Another Favorite Video -Immigration, World Poverty and Gumballs

This is an excellent video come to explaining why mass immigration to the U.S. (or anywhere else) is not the solution to Poverty (or much of anything else).

2 responses to “Another Favorite Video -Immigration, World Poverty and Gumballs”

  1. I totally agree with this gentleman. The United States has existed forever, and has never benefited from a mass influx of immigration from England, Ireland, Africa, etc. We all bloomed where we were planted, and are all proud, native Americans.

    I also completely agree with his stance that actions are futile unless they completely solve all problems. This morning, a starving child tugged on my pant-leg and asked if I could spare some food. I gobbled down my snickers bar and told him that feeding him would be pointless, because it does nothing to solve the problem of world hunger.

    • Okay, so firstly, I should thank you for both coming to the site and commenting. Thanks! The more people comment with reasonable content and the intent to provoke thought, the better.

      Secondly, I should apologize. I have to “moderate” this site. That’s not because I fear anybody commenting, but because probably eighty percent of everything I get in comments to my posts is spam.

      It mostly follows a format of trying to look like a meaningful comment, but putting a website link for the user name or similar. In any case, once I see a “real” comment, I really don’t pay a great deal of attention to what it says until after it is approved as valid.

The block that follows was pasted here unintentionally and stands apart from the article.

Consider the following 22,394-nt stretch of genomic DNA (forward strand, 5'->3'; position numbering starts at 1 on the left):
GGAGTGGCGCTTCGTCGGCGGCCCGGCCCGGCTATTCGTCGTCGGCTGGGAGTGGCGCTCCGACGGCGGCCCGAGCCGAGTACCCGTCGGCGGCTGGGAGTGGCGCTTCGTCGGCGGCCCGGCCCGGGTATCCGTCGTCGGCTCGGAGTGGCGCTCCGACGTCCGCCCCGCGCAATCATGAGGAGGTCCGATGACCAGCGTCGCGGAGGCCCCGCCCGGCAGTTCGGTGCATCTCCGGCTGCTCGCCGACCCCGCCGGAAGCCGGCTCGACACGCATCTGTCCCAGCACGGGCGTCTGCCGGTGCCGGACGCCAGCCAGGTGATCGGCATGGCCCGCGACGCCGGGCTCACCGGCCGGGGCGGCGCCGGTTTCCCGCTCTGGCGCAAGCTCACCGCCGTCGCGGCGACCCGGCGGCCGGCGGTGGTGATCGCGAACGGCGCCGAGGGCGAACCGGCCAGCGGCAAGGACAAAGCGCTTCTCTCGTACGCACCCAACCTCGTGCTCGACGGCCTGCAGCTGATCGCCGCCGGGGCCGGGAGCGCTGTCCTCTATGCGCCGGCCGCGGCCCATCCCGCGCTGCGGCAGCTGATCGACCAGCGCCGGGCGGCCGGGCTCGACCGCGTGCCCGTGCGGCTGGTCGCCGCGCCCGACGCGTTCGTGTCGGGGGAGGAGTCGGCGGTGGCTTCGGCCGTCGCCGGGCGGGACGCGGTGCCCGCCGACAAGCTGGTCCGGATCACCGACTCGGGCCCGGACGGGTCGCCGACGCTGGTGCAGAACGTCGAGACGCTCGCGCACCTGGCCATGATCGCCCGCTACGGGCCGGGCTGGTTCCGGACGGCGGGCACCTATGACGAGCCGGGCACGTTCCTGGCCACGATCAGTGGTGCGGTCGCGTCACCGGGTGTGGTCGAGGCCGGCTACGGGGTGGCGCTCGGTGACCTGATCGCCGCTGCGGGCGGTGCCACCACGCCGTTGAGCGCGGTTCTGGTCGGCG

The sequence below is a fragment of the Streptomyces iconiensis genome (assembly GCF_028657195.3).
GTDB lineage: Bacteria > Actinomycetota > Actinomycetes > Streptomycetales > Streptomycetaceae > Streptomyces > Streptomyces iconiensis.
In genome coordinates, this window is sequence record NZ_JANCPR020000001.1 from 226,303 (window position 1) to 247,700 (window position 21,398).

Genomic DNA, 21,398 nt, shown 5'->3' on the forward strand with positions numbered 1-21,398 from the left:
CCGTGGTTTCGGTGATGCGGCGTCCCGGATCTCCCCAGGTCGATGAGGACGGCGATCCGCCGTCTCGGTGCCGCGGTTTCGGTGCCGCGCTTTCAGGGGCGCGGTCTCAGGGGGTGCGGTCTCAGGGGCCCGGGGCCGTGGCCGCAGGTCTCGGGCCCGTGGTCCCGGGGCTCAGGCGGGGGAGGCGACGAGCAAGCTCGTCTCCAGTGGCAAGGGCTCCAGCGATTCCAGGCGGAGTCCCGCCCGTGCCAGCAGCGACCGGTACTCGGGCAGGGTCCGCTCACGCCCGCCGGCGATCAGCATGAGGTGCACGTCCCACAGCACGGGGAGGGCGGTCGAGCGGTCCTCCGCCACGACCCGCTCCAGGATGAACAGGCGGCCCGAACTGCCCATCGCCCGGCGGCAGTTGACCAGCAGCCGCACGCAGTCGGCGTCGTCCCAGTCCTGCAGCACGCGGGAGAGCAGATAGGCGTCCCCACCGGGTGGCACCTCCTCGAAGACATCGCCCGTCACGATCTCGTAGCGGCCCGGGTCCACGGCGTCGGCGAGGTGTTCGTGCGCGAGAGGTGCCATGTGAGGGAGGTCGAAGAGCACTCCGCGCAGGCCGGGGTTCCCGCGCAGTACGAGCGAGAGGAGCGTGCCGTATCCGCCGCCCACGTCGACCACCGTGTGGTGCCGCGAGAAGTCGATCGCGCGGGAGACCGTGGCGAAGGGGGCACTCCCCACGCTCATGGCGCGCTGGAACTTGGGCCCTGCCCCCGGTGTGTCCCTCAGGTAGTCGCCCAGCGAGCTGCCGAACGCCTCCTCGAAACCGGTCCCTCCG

Though I would think it obvious, I like to be clear what my intention is for replying to what you’ve said. My intent is to “answer.” I will try to grab the points from your comment, and respond to what I believe you’re trying to say. If I get what you’re saying wrong, by all means, let me know. That being said, let’s get on to the meat of this reply.

      I should make a “disclaimer” here. What the creator of the video had in mind, I cannot always say. That in mind, the comments are with regard to why I agree with the video and my thoughts on your reply.

      1. The U.S has not been around forever.

      Though the U.S. as an entity has not been around forever, functionally, the land upon which it sits has been “around forever.” One can certainly argue a distinction and it’s reasonable so to do, but I have to ask what the point of doing so in this case might be.

      2. The U.S. has never benefited from an influx of immigrants (I assume you’re intending to imply the opposite)

      I don’t believe anyone is arguing that there is a case for stopping all immigration. The point as I see it, is that one cannot attempt to use immigration as a solution to poverty, world hunger and other problems in other countries.

      That doesn’t mean that legal immigration to the U.S. should cease. However, those allowed to immigrate to the U.S., should be selected based on what makes sense, not some half-considered solution (that doesn’t actually fix what it was intended to). Sometimes, it should be offered to refugees who would be unable to survive without it and things of that sort. More often than not though, it should be about mutual benefit to the person being allowed to immigrate and to the U.S.

      As to benefit or lack thereof, different people would definitely have different perspectives on that. If you asked the members of my family that immigrated to the U.S., by and large, I’m sure they’d tell you it was a wonderful thing. If—on the other hand—you asked members of various American Indian tribes, I doubt you would generally get the same response.

      In reality, immigration is pretty much always A “mixed bag.” There is pretty much always benefit, benign activity, and detriment.